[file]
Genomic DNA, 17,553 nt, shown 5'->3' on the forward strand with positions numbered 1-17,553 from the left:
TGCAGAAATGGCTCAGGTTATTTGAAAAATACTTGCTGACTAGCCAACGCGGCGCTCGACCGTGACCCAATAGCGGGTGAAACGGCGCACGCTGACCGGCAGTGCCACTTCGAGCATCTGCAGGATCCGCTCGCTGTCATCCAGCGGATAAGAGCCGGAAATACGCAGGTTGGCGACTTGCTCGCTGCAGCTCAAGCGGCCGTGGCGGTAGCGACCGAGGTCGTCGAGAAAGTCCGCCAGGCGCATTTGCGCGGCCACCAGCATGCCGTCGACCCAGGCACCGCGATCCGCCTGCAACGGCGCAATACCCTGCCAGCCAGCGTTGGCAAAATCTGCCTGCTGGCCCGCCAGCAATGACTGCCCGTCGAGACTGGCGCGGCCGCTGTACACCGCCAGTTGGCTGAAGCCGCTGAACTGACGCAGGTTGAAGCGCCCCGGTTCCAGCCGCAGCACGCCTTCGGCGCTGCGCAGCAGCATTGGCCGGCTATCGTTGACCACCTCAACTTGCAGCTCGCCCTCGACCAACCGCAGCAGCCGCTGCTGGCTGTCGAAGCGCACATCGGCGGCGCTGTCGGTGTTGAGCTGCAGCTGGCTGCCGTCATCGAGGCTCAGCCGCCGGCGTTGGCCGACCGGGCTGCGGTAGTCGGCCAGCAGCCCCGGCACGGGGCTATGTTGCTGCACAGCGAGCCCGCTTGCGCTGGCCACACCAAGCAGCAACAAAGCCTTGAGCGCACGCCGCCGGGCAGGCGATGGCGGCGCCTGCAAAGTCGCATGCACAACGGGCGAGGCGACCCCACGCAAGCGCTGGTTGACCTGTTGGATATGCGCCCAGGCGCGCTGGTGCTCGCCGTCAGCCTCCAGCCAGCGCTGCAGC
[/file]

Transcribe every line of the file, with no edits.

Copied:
Genomic DNA, 17,553 nt, shown 5'->3' on the forward strand with positions numbered 1-17,553 from the left:
TGCAGAAATGGCTCAGGTTATTTGAAAAATACTTGCTGACTAGCCAACGCGGCGCTCGACCGTGACCCAATAGCGGGTGAAACGGCGCACGCTGACCGGCAGTGCCACTTCGAGCATCTGCAGGATCCGCTCGCTGTCATCCAGCGGATAAGAGCCGGAAATACGCAGGTTGGCGACTTGCTCGCTGCAGCTCAAGCGGCCGTGGCGGTAGCGACCGAGGTCGTCGAGAAAGTCCGCCAGGCGCATTTGCGCGGCCACCAGCATGCCGTCGACCCAGGCACCGCGATCCGCCTGCAACGGCGCAATACCCTGCCAGCCAGCGTTGGCAAAATCTGCCTGCTGGCCCGCCAGCAATGACTGCCCGTCGAGACTGGCGCGGCCGCTGTACACCGCCAGTTGGCTGAAGCCGCTGAACTGACGCAGGTTGAAGCGCCCCGGTTCCAGCCGCAGCACGCCTTCGGCGCTGCGCAGCAGCATTGGCCGGCTATCGTTGACCACCTCAACTTGCAGCTCGCCCTCGACCAACCGCAGCAGCCGCTGCTGGCTGTCGAAGCGCACATCGGCGGCGCTGTCGGTGTTGAGCTGCAGCTGGCTGCCGTCATCGAGGCTCAGCCGCCGGCGTTGGCCGACCGGGCTGCGGTAGTCGGCCAGCAGCCCCGGCACGGGGCTATGTTGCTGCACAGCGAGCCCGCTTGCGCTGGCCACACCAAGCAGCAACAAAGCCTTGAGCGCACGCCGCCGGGCAGGCGATGGCGGCGCCTGCAAAGTCGCATGCACAACGGGCGAGGCGACCCCACGCAAGCGCTGGTTGACCTGTTGGATATGCGCCCAGGCGCGCTGGTGCTCGCCGTCAGCCTCCAGCCAGCGCTGCAGC